Planes, Trains and Automobiles

Trip Start Jun 01, 2006
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Flag of United Kingdom  ,
Friday, July 27, 2007

"You know why they put oxygen masks on planes? Oxygen gets you high. In a catastrophic emergency, you're taking giant panicked breaths. Suddenly you become euphoric, docile. You accept your fate. It's all right here. Emergency water landing - 600 miles an hour. Blank faces, calm as Hindu cows."

"You wake up at Seatac, SFO, LAX. You wake up at O'Hare, Dallas-Fort Worth, BWI. Pacific, Mountain, Central. Lose an hour, gain an hour. This is your life, and it's ending one minute at a time. You wake up at Air Harbor International. If you wake up at a different time, in a different place, could you wake up as a different person?"


--Fight Club


Air Travel..........

It had been a long time since I had been on a plane. Three and a half years, at last count. Not ashamed of that fact having got half way around the world specifically without flying, but there you go.

It had taken us six months to get from Nottingham to Australia, and I was going to reverse the journey in about forty five hours.

As an aside, let me quickly say that I am currently on holiday. I'm taking a few months off travelling around the world without flying to return home for my brother's wedding, and other stories. When I return I will be going straight to Melbourne, and then at the airport, just for the completists out there, I'm going to walk to the departure lounge before leaving. You know, so I won't gain any extra metres. I've thought of everything, me.

So anyway, there I was, in a taxi at four am, leaving the Pint on Punt which had been my home for more than five months. As it was still my leaving do, I was wearing my Salvos suit - it was the only way I could get the rest of my belongings into my new tiny bag. As it was a black shirt/suit combo, those around me did feel that I looked like a terrorist (complete with authentic scar to the forehead) but what the hell - I was drunk.

First of all came the desperate sobering up, which was OK as JB had helped me to stay on the sensible side of wankered. We had talked ourselves out of doing 'Super' Iraqi Occupations. It was a major concern that I would be denied access to my early flight to Sydney which cost $150, and I would end up missing my lunchtime Sydney flight which came in at a more impressive $1250.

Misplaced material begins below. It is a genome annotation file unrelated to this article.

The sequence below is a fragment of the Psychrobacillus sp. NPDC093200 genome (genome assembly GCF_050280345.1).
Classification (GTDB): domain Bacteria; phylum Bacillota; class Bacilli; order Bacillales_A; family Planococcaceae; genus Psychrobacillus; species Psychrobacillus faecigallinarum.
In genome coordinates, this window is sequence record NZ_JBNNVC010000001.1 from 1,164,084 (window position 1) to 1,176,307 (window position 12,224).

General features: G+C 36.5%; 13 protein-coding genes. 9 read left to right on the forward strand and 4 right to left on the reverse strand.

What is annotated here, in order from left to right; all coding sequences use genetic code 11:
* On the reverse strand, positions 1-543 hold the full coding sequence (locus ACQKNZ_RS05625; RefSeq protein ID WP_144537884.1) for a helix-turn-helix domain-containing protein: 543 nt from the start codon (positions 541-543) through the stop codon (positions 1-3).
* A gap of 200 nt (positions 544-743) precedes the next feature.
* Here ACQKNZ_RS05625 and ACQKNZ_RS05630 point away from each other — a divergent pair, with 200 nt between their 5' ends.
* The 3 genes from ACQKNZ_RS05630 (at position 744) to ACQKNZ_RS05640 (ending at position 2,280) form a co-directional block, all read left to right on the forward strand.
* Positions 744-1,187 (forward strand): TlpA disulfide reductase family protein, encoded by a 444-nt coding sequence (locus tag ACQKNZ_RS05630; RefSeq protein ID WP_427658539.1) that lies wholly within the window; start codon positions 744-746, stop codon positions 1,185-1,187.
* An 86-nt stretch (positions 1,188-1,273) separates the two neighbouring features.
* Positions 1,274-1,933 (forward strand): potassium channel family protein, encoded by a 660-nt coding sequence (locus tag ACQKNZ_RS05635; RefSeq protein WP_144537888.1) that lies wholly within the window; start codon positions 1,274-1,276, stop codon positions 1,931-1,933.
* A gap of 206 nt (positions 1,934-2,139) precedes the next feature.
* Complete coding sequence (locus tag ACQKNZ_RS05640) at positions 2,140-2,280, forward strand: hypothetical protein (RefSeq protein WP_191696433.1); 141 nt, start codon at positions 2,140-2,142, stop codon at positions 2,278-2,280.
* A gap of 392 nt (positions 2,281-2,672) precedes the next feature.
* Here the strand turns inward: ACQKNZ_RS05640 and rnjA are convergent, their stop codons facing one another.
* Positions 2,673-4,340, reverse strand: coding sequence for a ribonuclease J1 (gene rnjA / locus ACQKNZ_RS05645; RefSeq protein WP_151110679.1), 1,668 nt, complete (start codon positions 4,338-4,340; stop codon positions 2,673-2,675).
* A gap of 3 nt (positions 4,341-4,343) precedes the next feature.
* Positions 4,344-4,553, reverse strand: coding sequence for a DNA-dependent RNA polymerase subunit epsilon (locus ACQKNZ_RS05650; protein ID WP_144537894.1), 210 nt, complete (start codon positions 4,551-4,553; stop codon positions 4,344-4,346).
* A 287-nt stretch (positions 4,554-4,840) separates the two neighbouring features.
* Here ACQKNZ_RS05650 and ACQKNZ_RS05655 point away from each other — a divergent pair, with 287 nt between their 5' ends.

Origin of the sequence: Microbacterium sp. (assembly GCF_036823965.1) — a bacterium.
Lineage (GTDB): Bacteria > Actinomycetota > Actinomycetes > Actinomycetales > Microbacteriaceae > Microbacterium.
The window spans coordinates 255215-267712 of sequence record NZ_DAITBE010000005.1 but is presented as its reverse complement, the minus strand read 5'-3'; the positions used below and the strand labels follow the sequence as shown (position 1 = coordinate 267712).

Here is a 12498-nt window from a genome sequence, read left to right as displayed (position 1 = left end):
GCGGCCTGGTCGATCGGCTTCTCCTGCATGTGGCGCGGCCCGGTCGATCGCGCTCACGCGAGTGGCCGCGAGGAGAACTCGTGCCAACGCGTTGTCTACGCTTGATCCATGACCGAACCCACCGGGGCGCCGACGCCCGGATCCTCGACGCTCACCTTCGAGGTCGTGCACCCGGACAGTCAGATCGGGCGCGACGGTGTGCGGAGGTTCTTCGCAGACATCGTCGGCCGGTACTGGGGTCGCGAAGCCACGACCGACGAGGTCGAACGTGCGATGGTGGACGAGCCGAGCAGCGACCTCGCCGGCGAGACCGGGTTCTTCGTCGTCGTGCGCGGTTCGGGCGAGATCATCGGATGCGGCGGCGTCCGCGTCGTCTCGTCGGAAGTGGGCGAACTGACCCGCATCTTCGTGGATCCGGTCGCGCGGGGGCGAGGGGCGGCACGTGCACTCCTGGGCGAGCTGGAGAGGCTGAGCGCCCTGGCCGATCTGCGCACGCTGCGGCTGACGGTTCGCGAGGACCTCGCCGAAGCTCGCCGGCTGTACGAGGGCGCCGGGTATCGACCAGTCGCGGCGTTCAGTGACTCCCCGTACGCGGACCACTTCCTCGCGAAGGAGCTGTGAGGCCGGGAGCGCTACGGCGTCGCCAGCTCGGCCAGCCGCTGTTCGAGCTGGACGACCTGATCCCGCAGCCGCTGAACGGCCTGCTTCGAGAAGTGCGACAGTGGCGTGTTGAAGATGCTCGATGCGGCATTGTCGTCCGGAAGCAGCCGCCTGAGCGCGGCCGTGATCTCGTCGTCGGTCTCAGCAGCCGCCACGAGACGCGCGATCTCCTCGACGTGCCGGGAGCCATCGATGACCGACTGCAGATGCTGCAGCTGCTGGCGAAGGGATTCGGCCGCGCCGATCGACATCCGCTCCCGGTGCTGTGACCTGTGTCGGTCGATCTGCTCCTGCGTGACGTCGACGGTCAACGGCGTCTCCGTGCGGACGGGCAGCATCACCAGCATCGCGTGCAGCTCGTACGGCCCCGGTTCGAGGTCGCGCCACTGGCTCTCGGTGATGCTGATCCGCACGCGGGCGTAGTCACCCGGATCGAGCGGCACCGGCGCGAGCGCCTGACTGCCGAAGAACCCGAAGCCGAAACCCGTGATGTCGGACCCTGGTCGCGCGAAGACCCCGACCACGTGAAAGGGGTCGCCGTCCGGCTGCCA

All was good though, because thanks to electronic checking in I didn't have to even speak to anyone.

My Anchorman phonecall came as I was sat in the departure lounge, ten minutes from getting on the plane. But the last entry was nostalgic enough, so that's all I'll say.

An hour and a bit and some popped ears later I was in Sydney (well, just outside actually, and this is important, as it means I have never been to Sydney). I had four hours to kill before my next three flights, so bought some credit for my phone and used it all. I owe eternal thanks to BBMB for keeping me entertained despite lack of sleep all round.

My exit from Australia was slightly less complicated than I thought it would be, but the security measures were just as ridiculous as I feared. The problem I have with airports is that I convince myself I've probably accidently packed three kilos of Cocaine into my carry-on luggage, and it's only a matter of time before I get found out. It's all the authority figures - they bring me out in shivering guilt.

I even lied to the check in woman about having packed a cigarette lighter in my check in baggage - it wasn't that I really wanted to break the rules, it was just that I could vaguely remember chucking a lighter into the bottom of my bag and I was fucked if I was going rooting around in it. Then I felt even more guilty, convinced that at any moment six blokes with rubber gloves would ask me if I wouldn't mind stepping this way.

Then there's flying itself. Now, contrary to what most people believe, I like flying. I hate airports, customs, in flight meals, sitting for long periods of time and members of the general public. But flying itself is fun. My favourite moment in the flight is the take off - that bit where you can just imagine them throwing some stick forward and everyone's head's forced back into their headrest.